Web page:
After escaping the battlefield at Culloden, Charles went to the western isles of Northern Scotland, where he figured he would not be found. He was wanted with a reward of £30 000, but even though he was seen and helped by many Highlanders- they never betrayed him. The most well known helper to Prince Charles was a Highland woman named Flora MacDonald. Roughly two months after fleeing Culloden, Charles ended up on the island of South Uist, where he met the young woman. Although members of her family were part of the Hanoverian army, she was persuaded to help the prince.
Flora MacDonald
Flora MacDonald

Flora received permission from her step-father to travel to Uist. Before this journey she disguised the prince as an Irish maid, “Betty Burke”. The two travelled together to the Isle of Skye, where Flora saw Charles for the last time. Legendary and romanticised stories say Charles gave Flora a locket with a painting of him in it. After arriving on Skye, Charles fled to France in a French ship, L'Heureux, and he arrived back in France in September.




An elderly Charles, c. 1775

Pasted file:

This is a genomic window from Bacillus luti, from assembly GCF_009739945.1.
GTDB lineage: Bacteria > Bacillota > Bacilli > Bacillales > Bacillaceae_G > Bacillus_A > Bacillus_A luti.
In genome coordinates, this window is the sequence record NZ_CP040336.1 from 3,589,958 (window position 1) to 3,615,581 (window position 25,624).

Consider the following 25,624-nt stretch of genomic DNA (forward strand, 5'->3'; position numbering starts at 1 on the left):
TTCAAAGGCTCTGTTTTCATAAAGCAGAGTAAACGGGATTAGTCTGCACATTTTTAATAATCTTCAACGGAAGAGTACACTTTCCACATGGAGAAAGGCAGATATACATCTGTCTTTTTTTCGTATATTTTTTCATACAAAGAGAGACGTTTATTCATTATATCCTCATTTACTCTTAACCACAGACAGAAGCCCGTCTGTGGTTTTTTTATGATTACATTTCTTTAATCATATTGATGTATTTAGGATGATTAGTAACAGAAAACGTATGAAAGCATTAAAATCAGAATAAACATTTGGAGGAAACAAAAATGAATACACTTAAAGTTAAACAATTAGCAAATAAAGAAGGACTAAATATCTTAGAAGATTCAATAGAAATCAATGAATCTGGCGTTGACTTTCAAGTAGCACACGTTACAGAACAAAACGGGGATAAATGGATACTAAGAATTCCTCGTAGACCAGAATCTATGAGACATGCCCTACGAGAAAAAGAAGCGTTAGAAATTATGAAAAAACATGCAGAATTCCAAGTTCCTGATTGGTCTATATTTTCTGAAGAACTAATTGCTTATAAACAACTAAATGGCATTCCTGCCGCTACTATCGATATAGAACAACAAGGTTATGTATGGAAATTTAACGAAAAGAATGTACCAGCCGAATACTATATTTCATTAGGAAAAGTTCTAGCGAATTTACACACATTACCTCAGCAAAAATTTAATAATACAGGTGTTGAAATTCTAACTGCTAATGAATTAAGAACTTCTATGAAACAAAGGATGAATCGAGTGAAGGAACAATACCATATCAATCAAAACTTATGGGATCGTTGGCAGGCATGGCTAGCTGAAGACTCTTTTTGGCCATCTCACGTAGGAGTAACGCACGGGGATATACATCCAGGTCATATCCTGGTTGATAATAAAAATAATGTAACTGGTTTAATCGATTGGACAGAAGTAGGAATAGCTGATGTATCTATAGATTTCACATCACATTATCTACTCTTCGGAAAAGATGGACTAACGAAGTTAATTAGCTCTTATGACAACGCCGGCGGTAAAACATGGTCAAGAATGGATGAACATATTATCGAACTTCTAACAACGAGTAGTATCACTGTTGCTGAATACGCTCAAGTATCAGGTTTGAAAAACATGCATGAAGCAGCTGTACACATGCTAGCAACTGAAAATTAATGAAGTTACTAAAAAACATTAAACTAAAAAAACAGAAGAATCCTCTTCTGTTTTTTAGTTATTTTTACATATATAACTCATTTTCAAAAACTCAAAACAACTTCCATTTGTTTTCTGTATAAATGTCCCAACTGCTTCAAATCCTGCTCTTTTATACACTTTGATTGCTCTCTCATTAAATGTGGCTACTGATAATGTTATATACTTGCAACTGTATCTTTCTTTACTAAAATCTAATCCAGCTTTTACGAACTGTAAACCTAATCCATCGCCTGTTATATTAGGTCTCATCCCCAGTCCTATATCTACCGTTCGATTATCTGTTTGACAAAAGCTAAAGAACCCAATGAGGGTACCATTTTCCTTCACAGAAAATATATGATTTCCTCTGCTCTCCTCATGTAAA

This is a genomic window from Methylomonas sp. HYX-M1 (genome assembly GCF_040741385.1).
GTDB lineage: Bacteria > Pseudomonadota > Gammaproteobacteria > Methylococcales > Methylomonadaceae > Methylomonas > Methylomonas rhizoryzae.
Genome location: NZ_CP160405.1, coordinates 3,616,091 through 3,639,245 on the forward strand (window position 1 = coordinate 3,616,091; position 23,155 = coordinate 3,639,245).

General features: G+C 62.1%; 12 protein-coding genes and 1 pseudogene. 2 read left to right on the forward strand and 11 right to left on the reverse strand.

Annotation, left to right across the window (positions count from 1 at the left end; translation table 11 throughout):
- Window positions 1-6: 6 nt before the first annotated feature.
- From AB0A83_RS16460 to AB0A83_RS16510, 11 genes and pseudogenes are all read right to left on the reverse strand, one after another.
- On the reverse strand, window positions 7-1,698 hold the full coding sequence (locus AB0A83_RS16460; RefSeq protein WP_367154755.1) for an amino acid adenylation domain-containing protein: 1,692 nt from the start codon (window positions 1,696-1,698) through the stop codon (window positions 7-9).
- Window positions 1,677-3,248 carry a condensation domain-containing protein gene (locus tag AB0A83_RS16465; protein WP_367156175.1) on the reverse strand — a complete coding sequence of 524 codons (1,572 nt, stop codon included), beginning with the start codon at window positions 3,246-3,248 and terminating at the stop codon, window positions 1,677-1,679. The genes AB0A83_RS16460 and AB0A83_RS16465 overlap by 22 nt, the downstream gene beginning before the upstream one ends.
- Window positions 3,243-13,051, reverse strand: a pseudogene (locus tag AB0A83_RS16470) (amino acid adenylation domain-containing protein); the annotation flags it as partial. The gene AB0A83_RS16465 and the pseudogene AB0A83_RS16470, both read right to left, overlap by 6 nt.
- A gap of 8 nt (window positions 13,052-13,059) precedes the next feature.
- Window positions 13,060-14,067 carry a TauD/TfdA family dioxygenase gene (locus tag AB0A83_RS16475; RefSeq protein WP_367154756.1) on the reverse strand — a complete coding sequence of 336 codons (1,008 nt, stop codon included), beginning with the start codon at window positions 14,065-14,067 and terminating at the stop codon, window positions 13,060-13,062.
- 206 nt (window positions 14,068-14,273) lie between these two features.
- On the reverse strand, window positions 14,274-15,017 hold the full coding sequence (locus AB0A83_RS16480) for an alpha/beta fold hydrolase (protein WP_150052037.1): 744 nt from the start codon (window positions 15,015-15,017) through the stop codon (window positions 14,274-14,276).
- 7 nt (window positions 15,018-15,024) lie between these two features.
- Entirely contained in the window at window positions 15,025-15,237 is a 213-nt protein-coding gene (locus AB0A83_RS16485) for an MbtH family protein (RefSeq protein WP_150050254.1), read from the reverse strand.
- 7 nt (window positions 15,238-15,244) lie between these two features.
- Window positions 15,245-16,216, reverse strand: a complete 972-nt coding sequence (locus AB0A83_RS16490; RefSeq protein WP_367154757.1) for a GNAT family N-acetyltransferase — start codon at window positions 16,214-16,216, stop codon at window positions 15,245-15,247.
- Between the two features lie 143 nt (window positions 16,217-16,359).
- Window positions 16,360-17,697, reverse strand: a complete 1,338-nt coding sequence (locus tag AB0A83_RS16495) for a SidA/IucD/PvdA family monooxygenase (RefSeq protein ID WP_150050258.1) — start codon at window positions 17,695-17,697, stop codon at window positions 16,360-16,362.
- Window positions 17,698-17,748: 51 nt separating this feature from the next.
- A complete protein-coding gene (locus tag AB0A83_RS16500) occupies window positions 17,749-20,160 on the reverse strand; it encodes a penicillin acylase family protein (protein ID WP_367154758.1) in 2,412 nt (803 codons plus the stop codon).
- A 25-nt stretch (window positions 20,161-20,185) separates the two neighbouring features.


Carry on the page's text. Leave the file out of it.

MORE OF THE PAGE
An elderly Charles, c. 1775
Charles spent the rest of his life on the continent, aside from a small and secret trip to London (where he attempted to become protestant to become king, this plan failed and he returned to the continent). He lived in France until 1748, after he was expelled as a result of the Treaty Aix-la-Chapelle, which ended the war between England and France. Eventually, he moved to modern day Italy, first living in Rome and then Florence. Charles died from a stroke at the age of 68 in Rome, on the 31st of January in 1788. He was buried at the Frascati Cathedral in Rome but moved to St. Peter’s Basilica when his brother Henry died in 1807. He was laid to rest with his brother and parents in the crypt. Charles will forever be known as the “Young Pretender”, after his father’s title of the “Old Pretender”, and more commonly Bonnie Prince Charlie, supposedly for being a handsome young man.

The Bonnie Prince is widely recognised throughout both Scotland and the rest of the United Kingdom, as the second pretender king. Many pop culture references have been made to his life and actions from multiple sources. Sir Walter Scott, a Scottish Lowlands writer included references to Charles and his ‘45 rebellion in his novel, Waverley. He is an important figure in the television and novel series “Outlander” by Diana Gabaldon. His most well known popular culture reference however comes in the form of a song, the “Skye Boat Song”, where his journey from Uist to Skye is encapsulated in a Scottish folk song. Although highly romanticised, his story won’t ever escape the minds of the Scottish. Love him or hate him, he was the Bonnie Prince.